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1137 Rare cancer masquerading as suspected advanced ovarian malignancy: a case report
  1. Gvantsa Kochiashvili1,2,
  2. Ana Khoperia1,
  3. Tedo Jokharidze1,
  4. Tamar Guchashvili3,
  5. Saba Kopadze1,
  6. Beka Aslanishvili1,
  7. Nino Sharashenidze1,
  8. Maia Sarishvili3 and
  9. Archil Sharashenidze1,2
  1. 1Caucasus Medical Centre, Tbilisi, Georgia
  2. 2David Tvildiani Medical University, Tbilisi, Georgia
  3. 3Megalab, Tbilisi, Georgia


Introduction/Background Peritoneal diffuse carcinomatosis is a common presentation of advanced-stage ovarian cancer. Clinico-laboratory and radiologic characteristics also contribute to distinguishing between carcinomatosis arising from primary ovarian/fallopian tube/primary peritoneal cancers, secondary malignant diseases, and nonmalignant conditions. Peritoneal mesothelioma (PeM) is a rare malignant tumour that can be misdiagnosed as other cancers commonly involving the peritoneum, such as ovarian cancer. Here, we present a case with a clinical presentation typical of advanced ovarian malignancy but with a final diagnosis of peritoneal mesothelioma.

Methodology A 52-year-old patient (body mass index 29.75 kg/m2), nullipara, nulligravida, complained of episodes of fever, weakness, abdominal distention, and discomfort. Notably, the patient had no known history or exposure to asbestos; both the patient‘s mother and grandmother were diagnosed with breast cancer.

Diagnostic evaluation revealed a right ovarian mass up to 7 cm with metastatic lesions to the omentum, peritoneum, liver, aortic, peripancreatic, pelvic, and cardiophrenic lymph nodes; ascites; elevated CA-125 (1247 U/mL); CEA and CA-19–9 levels within the normal range.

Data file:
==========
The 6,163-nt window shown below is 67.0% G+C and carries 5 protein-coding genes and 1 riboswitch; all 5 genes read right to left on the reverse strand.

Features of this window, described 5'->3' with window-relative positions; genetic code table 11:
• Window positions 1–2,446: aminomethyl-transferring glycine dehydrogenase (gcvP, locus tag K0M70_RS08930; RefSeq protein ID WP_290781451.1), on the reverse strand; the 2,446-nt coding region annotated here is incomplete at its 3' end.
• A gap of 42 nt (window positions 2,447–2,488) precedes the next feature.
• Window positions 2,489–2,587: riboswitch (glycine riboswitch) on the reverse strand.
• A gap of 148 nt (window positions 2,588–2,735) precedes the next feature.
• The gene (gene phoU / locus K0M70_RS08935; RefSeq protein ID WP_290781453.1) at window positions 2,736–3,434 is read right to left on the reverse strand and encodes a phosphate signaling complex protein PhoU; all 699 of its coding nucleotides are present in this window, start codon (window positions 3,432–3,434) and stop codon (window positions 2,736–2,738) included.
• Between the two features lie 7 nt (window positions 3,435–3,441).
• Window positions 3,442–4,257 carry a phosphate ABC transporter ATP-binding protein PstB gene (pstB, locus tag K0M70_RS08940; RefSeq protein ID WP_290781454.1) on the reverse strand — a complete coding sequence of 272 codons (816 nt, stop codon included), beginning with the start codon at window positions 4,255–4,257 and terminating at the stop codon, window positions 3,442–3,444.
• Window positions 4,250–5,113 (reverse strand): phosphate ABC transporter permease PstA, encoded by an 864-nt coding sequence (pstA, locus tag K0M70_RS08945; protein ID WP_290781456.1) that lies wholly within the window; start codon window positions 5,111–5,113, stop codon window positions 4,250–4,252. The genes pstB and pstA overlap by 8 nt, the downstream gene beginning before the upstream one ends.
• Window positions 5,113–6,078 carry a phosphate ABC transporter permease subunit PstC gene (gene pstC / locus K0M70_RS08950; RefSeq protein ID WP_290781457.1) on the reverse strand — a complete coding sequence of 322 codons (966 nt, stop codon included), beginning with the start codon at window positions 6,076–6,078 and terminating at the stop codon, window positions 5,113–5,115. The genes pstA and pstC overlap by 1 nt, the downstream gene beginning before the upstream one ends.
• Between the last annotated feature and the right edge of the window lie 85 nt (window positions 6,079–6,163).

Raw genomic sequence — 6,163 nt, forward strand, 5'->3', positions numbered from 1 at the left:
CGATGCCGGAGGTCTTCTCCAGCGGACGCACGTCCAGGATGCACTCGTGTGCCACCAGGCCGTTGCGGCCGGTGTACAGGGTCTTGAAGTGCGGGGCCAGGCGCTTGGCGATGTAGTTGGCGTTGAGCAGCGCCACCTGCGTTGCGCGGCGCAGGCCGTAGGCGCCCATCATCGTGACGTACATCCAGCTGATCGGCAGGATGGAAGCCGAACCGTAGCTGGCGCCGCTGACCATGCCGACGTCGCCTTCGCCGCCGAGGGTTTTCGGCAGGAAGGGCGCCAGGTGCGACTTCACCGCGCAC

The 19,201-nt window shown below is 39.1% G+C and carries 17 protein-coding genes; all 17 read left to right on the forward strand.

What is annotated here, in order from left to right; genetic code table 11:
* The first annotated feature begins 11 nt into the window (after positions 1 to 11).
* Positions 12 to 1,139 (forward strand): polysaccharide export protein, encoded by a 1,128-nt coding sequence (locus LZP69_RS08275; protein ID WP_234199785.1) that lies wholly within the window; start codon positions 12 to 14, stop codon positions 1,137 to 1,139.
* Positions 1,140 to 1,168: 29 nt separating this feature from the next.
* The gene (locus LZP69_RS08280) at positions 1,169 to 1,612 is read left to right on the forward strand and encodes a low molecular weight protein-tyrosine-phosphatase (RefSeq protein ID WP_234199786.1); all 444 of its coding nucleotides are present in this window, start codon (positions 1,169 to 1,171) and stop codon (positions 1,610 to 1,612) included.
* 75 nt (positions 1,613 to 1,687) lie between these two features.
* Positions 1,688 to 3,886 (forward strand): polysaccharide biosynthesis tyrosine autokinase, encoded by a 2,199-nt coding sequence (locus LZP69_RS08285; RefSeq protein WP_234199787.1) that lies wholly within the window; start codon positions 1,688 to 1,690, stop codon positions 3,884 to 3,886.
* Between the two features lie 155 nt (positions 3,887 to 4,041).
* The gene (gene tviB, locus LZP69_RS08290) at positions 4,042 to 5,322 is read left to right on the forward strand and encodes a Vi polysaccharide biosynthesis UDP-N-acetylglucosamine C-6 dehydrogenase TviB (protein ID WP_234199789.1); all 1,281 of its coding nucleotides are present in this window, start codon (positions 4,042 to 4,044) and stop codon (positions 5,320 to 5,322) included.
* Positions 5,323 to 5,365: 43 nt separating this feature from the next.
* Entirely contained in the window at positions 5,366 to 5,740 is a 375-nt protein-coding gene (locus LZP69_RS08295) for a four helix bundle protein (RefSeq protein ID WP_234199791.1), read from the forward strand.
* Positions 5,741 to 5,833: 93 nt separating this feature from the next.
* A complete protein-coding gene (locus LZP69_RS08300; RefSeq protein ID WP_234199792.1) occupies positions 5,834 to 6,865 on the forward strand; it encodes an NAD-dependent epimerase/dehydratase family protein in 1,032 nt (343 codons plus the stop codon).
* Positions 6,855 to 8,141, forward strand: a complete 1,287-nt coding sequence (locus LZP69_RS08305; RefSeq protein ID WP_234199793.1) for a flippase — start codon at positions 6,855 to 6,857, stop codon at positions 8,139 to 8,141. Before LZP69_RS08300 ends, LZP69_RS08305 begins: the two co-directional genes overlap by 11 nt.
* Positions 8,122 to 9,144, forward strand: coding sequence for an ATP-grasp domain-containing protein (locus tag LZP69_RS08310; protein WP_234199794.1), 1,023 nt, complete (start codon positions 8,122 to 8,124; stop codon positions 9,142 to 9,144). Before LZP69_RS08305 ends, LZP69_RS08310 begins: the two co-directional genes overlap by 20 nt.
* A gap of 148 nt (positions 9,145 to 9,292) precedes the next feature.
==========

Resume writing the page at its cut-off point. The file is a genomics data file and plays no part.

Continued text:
Results A diagnostic laparoscopy was performed. By the immunohistochemical examination, the positivity of Calretinin, WT1, CK5, and CK7 clarified the mesothelial differentiation of atypical cells. The possibility of serous carcinoma as a main entity in the differential diagnosis of mesothelioma has become less possible based on the negativity of ER, PR, and PAX8 antibodies.

Conclusion This case underscores the challenges posed by PeM mimicking advanced ovarian malignancy. Peritoneal mesothelioma remains an understudied disease, with prevailing research focusing on the more common pleural variant. The mutated tumour suppressor gene, BRCA-associated protein 1, identified in a subset of mesotheliomas, adds intricacy to PeM. The absence of asbestos exposure in the patient, along with a family history of breast cancer, raises intriguing connections. Further investigation is needed to refine diagnostic and therapeutic approaches for PeM, exploring potential targeted strategies.

Disclosures The authors declare no conflicts of interest related to this case report.

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